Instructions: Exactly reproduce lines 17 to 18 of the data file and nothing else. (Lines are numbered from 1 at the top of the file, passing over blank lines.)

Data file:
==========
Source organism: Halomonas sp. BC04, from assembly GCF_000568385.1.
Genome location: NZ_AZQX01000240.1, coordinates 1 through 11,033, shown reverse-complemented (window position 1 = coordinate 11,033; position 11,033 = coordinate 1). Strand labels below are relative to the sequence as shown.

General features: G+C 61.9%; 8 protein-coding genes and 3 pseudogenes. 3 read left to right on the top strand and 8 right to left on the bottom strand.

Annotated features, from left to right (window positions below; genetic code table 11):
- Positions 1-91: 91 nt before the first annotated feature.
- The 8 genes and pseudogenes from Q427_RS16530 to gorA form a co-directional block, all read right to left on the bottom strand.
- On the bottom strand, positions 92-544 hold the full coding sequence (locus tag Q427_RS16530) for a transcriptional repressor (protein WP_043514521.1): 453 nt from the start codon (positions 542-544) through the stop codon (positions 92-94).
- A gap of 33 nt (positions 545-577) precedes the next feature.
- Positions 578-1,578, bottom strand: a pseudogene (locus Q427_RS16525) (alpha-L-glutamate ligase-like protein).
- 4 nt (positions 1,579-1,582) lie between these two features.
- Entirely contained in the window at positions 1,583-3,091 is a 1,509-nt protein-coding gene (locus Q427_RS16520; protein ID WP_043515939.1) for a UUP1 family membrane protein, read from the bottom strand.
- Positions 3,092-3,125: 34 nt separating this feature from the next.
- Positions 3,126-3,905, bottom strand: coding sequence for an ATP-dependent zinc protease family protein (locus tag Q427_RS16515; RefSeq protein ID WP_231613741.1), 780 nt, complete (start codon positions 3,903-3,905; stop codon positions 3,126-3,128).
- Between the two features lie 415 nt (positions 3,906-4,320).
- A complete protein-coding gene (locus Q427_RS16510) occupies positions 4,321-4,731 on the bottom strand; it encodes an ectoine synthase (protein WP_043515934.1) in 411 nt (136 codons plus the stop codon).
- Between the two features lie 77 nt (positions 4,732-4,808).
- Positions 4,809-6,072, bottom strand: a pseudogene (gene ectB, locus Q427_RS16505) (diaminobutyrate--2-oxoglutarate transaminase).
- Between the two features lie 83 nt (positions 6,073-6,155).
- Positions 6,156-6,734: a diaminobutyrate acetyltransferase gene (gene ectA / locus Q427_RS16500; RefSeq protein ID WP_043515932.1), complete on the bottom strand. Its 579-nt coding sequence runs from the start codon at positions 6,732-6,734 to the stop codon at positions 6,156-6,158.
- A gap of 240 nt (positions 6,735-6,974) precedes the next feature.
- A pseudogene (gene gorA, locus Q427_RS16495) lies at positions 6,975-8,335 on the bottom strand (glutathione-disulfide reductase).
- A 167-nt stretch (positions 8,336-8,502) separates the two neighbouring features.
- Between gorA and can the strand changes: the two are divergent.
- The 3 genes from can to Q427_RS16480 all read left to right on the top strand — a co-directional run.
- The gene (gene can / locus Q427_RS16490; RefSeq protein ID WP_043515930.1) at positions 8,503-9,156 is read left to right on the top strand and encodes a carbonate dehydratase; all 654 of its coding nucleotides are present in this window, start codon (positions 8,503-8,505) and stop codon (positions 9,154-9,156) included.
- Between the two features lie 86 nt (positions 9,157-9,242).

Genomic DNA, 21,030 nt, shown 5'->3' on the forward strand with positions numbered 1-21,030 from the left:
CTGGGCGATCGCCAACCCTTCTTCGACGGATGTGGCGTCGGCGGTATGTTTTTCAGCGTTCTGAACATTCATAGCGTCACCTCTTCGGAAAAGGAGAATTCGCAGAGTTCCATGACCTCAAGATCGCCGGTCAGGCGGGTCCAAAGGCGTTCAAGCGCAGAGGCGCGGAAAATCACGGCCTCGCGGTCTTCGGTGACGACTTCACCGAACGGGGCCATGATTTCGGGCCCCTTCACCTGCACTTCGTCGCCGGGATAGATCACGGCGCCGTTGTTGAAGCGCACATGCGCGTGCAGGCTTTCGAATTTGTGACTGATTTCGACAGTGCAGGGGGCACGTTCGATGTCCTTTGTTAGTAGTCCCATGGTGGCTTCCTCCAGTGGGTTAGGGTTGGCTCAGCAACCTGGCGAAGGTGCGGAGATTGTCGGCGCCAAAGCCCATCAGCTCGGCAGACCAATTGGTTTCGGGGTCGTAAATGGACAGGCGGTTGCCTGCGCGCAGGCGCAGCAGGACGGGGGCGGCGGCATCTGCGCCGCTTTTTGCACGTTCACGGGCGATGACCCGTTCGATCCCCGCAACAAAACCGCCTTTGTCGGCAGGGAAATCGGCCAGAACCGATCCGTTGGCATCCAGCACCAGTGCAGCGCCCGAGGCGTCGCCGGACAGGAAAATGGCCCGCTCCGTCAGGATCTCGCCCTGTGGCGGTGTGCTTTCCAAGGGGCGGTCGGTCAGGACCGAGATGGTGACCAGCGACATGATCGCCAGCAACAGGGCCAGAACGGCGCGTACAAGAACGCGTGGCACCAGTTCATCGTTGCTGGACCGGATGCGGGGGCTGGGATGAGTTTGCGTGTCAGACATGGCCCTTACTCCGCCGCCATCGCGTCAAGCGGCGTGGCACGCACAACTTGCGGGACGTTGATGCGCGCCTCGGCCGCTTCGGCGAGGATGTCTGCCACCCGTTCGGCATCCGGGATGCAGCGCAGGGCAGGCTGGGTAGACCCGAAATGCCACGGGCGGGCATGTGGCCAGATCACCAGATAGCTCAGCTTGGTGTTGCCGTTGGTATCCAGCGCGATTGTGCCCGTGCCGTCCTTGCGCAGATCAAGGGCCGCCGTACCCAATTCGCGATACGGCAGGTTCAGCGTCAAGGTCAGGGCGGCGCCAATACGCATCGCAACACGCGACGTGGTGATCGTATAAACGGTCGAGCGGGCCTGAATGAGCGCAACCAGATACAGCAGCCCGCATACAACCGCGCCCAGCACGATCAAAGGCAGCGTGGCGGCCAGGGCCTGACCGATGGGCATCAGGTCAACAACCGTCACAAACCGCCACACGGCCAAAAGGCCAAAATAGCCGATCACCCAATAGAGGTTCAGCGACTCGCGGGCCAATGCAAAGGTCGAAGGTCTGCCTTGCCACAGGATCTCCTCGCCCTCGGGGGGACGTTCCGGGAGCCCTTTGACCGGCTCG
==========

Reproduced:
- Positions 4,809-6,072, bottom strand: a pseudogene (gene ectB, locus Q427_RS16505) (diaminobutyrate--2-oxoglutarate transaminase).
- Between the two features lie 83 nt (positions 6,073-6,155).